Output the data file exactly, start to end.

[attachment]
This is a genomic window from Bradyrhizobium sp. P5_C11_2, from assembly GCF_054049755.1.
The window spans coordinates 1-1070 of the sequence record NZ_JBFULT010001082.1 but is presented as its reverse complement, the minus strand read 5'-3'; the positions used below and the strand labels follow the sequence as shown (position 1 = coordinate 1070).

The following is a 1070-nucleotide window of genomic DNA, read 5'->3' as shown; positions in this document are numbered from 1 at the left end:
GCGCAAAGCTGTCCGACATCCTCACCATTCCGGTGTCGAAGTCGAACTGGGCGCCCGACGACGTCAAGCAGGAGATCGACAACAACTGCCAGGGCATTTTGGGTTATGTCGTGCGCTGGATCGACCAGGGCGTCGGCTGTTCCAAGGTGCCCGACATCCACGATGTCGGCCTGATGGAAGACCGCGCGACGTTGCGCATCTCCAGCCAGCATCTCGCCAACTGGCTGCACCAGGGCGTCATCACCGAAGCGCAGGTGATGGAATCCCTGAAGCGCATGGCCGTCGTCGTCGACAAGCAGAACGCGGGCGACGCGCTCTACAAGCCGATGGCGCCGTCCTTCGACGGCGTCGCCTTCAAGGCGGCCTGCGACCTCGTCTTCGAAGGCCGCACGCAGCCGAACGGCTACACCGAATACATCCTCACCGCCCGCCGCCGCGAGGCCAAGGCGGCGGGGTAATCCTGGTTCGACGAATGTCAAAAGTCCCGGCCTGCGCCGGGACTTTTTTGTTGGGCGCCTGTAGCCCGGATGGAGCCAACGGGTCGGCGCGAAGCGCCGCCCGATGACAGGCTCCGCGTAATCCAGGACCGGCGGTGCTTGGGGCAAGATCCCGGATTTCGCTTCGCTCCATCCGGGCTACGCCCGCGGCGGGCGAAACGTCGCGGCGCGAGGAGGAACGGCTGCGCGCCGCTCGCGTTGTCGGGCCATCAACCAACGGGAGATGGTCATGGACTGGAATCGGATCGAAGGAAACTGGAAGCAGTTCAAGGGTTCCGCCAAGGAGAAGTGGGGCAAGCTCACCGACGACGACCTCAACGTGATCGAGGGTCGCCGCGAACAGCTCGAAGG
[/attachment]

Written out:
This is a genomic window from Bradyrhizobium sp. P5_C11_2, from assembly GCF_054049755.1.
The window spans coordinates 1-1070 of the sequence record NZ_JBFULT010001082.1 but is presented as its reverse complement, the minus strand read 5'-3'; the positions used below and the strand labels follow the sequence as shown (position 1 = coordinate 1070).

The following is a 1070-nucleotide window of genomic DNA, read 5'->3' as shown; positions in this document are numbered from 1 at the left end:
GCGCAAAGCTGTCCGACATCCTCACCATTCCGGTGTCGAAGTCGAACTGGGCGCCCGACGACGTCAAGCAGGAGATCGACAACAACTGCCAGGGCATTTTGGGTTATGTCGTGCGCTGGATCGACCAGGGCGTCGGCTGTTCCAAGGTGCCCGACATCCACGATGTCGGCCTGATGGAAGACCGCGCGACGTTGCGCATCTCCAGCCAGCATCTCGCCAACTGGCTGCACCAGGGCGTCATCACCGAAGCGCAGGTGATGGAATCCCTGAAGCGCATGGCCGTCGTCGTCGACAAGCAGAACGCGGGCGACGCGCTCTACAAGCCGATGGCGCCGTCCTTCGACGGCGTCGCCTTCAAGGCGGCCTGCGACCTCGTCTTCGAAGGCCGCACGCAGCCGAACGGCTACACCGAATACATCCTCACCGCCCGCCGCCGCGAGGCCAAGGCGGCGGGGTAATCCTGGTTCGACGAATGTCAAAAGTCCCGGCCTGCGCCGGGACTTTTTTGTTGGGCGCCTGTAGCCCGGATGGAGCCAACGGGTCGGCGCGAAGCGCCGCCCGATGACAGGCTCCGCGTAATCCAGGACCGGCGGTGCTTGGGGCAAGATCCCGGATTTCGCTTCGCTCCATCCGGGCTACGCCCGCGGCGGGCGAAACGTCGCGGCGCGAGGAGGAACGGCTGCGCGCCGCTCGCGTTGTCGGGCCATCAACCAACGGGAGATGGTCATGGACTGGAATCGGATCGAAGGAAACTGGAAGCAGTTCAAGGGTTCCGCCAAGGAGAAGTGGGGCAAGCTCACCGACGACGACCTCAACGTGATCGAGGGTCGCCGCGAACAGCTCGAAGG